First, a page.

1882’s Icon Collection chases the material limits

Ceramic Architecture

“When we started the company, we said we wanted to work with the most innovative designers in the world,” says 1882 Ltd.’s Emily Johnson, the fifth generation in her family to take on the ceramics industry in Stoke-on-Trent, England. Since launching five years ago, 1882 has fulfilled this mission through partnerships with an array of cutting-edge creatives, including Lindsey Adelman, Fort Standard , Philippe Malouin, Faye Toogood, and Kiki van Eijk. One of the company’s latest projects, The Icon Collection, adds two architectural heavyweights to the roster, John Pawson and Snarkitecture, along with new designs from Max Lamb.

1882’s most ambitious collection to date, Icon encompasses three handcrafted series, each of which pushes the limits of what ceramics can do. As Johnson puts it, “Our manifesto is to marry innovative design with traditional artisanal skills and to test the bounds of the material. We have done that with this collection, and it is a magnificent example of what Stoke-on-Trent can achieve in terms of ceramics.  It took over two years, and we are still working on one of the pieces to perfect it.”

Lamb, a beloved designer on the London scene, has collaborated with 1882 in the past, most famously with his Crockery Collection. His contribution to the Icon Collection draws on the same concept—wherein the mold for the pieces is chiseled by hand—but at a much bigger scale. The technical prowess required by 1882’s potters to handle such large works of fine bone china—“real beasts,” according to Johnson—without breakage during firing is not easily matched by other ceramics companies out there today. Given the intricacies of the production, the series is limited to 25 pieces.

Rather than going big, experimental, New York-based architecture studio Snarkitecture pushed 1882’s artisans to explore fragility in two complementary designs, Positive and Negative. As the name suggests, these remarkably delicate vases feature the same motif in inverse—an excavated, Styrofoam-like pattern in either convex or concave form. When seen from above, it’s a wonder that the wafer-thin material can sustain such a complex intervention. Though challenging to hand mold, the 1882 makers have committed to producing this series in unlimited quantities, at least for now.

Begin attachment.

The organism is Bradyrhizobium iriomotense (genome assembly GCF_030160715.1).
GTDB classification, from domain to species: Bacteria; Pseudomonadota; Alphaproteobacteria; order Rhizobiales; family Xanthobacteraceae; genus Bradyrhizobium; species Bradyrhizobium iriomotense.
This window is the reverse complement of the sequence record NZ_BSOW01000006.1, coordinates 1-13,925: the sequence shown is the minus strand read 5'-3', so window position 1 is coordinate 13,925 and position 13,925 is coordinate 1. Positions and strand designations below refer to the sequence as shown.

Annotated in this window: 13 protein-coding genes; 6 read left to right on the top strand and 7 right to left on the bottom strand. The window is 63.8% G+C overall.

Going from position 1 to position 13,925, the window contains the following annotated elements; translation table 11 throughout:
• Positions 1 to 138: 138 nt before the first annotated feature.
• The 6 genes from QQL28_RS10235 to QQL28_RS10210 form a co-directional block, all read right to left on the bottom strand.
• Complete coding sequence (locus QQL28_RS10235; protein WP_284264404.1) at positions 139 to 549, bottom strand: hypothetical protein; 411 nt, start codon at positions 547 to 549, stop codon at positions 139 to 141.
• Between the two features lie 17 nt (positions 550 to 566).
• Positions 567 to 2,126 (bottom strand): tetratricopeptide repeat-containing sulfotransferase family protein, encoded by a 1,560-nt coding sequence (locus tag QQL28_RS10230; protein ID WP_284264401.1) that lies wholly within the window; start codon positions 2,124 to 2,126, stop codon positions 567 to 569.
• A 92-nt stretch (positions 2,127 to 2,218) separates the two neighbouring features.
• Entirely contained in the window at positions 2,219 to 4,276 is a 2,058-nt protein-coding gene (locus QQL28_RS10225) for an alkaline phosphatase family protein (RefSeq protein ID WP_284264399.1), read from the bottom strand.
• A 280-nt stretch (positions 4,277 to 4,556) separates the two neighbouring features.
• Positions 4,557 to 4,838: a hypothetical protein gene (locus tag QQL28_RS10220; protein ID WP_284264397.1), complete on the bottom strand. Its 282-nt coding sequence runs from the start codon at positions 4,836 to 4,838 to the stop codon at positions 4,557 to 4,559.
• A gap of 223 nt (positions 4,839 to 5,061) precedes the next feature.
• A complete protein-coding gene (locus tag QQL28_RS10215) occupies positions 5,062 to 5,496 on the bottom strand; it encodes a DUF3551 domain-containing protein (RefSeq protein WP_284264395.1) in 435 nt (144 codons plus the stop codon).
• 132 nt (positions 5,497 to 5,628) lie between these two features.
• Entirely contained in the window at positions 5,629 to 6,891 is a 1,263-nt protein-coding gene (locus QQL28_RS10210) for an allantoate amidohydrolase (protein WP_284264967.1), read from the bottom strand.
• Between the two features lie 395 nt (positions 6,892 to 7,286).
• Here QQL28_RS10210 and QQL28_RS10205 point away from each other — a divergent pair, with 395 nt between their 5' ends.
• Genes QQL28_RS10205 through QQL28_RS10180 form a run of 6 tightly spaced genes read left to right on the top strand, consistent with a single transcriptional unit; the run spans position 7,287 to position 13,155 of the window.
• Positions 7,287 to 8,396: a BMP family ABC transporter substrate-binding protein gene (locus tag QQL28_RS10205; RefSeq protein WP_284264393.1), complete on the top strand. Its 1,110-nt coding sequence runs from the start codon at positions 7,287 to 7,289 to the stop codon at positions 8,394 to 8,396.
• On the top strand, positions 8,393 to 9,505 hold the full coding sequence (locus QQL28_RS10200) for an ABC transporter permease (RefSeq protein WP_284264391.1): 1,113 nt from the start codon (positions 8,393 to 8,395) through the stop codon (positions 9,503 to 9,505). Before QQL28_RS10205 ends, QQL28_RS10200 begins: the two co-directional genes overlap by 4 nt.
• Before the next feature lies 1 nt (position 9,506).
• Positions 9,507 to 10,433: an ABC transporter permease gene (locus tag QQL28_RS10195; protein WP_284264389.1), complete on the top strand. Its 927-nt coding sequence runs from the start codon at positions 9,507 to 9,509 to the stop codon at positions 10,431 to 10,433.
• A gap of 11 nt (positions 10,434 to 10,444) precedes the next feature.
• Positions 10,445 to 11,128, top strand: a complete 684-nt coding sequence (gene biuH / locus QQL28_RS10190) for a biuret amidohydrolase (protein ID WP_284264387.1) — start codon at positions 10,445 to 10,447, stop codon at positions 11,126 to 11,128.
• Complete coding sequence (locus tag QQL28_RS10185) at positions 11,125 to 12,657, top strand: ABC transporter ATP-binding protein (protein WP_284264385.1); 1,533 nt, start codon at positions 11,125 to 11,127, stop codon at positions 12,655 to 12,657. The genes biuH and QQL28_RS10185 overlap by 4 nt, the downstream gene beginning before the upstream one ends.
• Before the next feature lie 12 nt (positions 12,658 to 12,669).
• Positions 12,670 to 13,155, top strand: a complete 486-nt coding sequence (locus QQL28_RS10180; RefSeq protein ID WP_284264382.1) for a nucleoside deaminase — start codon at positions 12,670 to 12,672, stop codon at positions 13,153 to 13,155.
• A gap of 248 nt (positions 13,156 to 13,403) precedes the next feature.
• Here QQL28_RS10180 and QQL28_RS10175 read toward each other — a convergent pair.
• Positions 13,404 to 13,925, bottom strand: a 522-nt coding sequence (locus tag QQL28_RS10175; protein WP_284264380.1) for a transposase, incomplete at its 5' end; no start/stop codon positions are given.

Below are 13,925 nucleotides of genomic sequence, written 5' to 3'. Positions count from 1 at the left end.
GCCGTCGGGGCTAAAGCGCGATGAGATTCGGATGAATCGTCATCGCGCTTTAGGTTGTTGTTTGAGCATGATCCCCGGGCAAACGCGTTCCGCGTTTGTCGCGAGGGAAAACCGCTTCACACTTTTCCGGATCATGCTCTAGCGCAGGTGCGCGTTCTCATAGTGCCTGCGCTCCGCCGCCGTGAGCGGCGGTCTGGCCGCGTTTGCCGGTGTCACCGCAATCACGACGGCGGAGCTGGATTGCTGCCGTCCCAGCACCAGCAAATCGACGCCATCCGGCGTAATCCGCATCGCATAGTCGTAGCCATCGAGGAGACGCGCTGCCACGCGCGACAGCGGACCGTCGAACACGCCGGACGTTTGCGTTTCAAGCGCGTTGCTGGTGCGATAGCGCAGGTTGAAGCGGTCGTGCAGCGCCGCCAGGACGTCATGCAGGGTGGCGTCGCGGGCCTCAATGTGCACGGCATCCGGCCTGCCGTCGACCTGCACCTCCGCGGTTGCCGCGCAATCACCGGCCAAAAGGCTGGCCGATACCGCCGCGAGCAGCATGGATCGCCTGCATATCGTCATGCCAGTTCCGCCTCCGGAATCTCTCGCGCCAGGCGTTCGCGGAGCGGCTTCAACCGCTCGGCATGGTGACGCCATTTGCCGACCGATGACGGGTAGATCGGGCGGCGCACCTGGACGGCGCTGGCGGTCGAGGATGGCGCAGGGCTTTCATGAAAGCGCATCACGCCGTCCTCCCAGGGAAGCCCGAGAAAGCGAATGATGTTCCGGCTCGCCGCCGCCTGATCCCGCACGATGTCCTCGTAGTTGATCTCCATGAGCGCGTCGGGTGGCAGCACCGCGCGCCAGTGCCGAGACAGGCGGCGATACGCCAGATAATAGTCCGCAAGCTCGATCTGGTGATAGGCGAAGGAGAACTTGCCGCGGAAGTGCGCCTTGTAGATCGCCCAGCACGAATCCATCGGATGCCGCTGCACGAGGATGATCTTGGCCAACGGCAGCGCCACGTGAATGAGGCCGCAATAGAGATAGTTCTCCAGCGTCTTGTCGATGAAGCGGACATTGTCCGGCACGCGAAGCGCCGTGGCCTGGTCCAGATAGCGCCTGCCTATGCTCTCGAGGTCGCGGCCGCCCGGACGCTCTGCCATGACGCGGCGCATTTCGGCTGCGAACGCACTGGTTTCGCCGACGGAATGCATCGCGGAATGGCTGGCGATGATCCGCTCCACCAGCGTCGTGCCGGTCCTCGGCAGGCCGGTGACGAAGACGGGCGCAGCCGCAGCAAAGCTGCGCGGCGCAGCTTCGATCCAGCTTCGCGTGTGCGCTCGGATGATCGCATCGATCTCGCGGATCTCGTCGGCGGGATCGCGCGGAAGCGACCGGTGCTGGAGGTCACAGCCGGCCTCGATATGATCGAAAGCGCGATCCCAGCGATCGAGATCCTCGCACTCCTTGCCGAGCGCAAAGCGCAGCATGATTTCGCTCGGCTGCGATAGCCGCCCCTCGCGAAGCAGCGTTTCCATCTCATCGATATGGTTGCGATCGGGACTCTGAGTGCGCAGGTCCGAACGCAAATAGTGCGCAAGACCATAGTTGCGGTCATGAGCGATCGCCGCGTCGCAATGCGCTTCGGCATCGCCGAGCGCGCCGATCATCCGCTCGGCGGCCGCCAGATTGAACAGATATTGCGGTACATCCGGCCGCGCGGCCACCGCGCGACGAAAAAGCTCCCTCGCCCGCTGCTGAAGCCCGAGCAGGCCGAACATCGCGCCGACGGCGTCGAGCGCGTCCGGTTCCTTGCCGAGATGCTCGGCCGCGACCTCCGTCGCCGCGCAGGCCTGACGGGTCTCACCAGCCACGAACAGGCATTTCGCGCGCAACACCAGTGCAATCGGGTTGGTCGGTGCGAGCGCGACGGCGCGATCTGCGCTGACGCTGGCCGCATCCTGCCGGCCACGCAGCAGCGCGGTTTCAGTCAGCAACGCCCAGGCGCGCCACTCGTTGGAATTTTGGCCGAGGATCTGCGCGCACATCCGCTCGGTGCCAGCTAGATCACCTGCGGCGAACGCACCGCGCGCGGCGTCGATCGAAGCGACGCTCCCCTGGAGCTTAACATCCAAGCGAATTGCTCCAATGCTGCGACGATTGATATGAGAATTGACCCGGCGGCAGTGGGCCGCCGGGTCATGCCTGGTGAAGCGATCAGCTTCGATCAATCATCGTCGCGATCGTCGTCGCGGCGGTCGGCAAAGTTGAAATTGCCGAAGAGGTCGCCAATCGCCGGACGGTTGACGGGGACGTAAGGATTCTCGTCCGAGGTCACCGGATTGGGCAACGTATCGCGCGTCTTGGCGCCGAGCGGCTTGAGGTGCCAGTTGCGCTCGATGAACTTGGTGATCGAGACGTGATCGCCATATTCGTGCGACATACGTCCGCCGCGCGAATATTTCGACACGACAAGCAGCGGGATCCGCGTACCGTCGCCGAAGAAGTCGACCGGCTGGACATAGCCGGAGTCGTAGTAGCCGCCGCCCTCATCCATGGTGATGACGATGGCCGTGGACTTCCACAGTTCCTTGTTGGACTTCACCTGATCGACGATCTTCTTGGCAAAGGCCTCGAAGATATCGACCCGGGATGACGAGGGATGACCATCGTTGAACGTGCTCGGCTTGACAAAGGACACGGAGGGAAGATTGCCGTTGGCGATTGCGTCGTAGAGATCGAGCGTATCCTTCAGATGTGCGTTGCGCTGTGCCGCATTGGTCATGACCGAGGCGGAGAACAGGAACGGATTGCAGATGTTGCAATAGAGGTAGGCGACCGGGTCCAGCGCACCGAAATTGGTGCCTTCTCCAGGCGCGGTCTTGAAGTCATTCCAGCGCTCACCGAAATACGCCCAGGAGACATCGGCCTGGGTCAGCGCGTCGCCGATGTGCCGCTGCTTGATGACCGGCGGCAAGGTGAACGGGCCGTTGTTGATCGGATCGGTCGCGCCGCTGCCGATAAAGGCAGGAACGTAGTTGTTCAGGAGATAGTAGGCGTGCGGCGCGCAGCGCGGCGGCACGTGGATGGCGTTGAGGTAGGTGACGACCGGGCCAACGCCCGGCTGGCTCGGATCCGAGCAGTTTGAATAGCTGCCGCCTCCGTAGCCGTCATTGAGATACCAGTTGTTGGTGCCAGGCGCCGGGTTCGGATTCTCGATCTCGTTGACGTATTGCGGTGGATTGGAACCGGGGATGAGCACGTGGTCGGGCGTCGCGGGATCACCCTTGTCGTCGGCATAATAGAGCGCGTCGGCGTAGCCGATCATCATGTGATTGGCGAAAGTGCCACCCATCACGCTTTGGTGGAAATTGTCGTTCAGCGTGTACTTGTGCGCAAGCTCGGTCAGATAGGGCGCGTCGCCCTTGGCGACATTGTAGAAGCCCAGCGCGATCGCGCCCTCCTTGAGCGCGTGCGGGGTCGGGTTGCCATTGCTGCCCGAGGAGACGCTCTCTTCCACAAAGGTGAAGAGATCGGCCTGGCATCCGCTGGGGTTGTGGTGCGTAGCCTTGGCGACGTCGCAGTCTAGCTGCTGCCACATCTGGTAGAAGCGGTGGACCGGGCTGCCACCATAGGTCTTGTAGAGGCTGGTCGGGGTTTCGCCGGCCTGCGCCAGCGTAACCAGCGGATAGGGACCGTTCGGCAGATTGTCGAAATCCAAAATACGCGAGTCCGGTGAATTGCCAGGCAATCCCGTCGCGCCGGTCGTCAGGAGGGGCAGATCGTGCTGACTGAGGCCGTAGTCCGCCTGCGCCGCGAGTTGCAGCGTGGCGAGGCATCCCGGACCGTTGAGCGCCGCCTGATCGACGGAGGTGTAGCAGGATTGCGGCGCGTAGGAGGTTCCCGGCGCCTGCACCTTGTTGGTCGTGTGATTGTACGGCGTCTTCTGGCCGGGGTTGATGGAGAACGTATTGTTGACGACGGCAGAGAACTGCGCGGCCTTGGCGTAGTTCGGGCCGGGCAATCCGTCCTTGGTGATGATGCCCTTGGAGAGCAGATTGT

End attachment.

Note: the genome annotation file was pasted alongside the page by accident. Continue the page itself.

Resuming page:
Cast Bowl, Pawson’s design for the Icon Collection, is the simplest, visually speaking, but also, ironically, the most challenging to make. As one of the world’s foremost masters of minimalism, Pawson put tremendous effort toward achieving perfection of form—“a quiet landscape in ceramic”—the success of which depended entirely upon flawless execution. Johnson explains that Pawson's assistant “showed up with a measuring tape, since Pawson had worked out the design down to the millimeter, already taking into account that bone china settles and contracts 15% during firing.” The first prototype of Pawson’s design collapsed, but the 1882 potters found a solution. It turns out that even the smallest speck of dust in the kiln can alter the seamlessness of these well-proportioned pieces. The 25 pieces in this series are each glazed four times in pale hues—all by hand, of course.

Ceramics of all varieties are experiencing a bit of moment, with the market for handmade pieces—both utilitarian and art pottery—finding ever-broader audiences. Amidst this energetic field, 1882 Ltd. stands out for its commitment to preserving and advancing the regional, artisanal skills that have been rooted in Stoke-on-Trent for centuries. For Johnson, the quality comes from the relationships that feed the work. “I work with the most incredible people, from scientists, to modelers and potters,” she explains. “And our customers come to us for innovative design that is beautifully made—they’re all just wonderful. It has been nearly impossible for me not to fall in love with the industry.”

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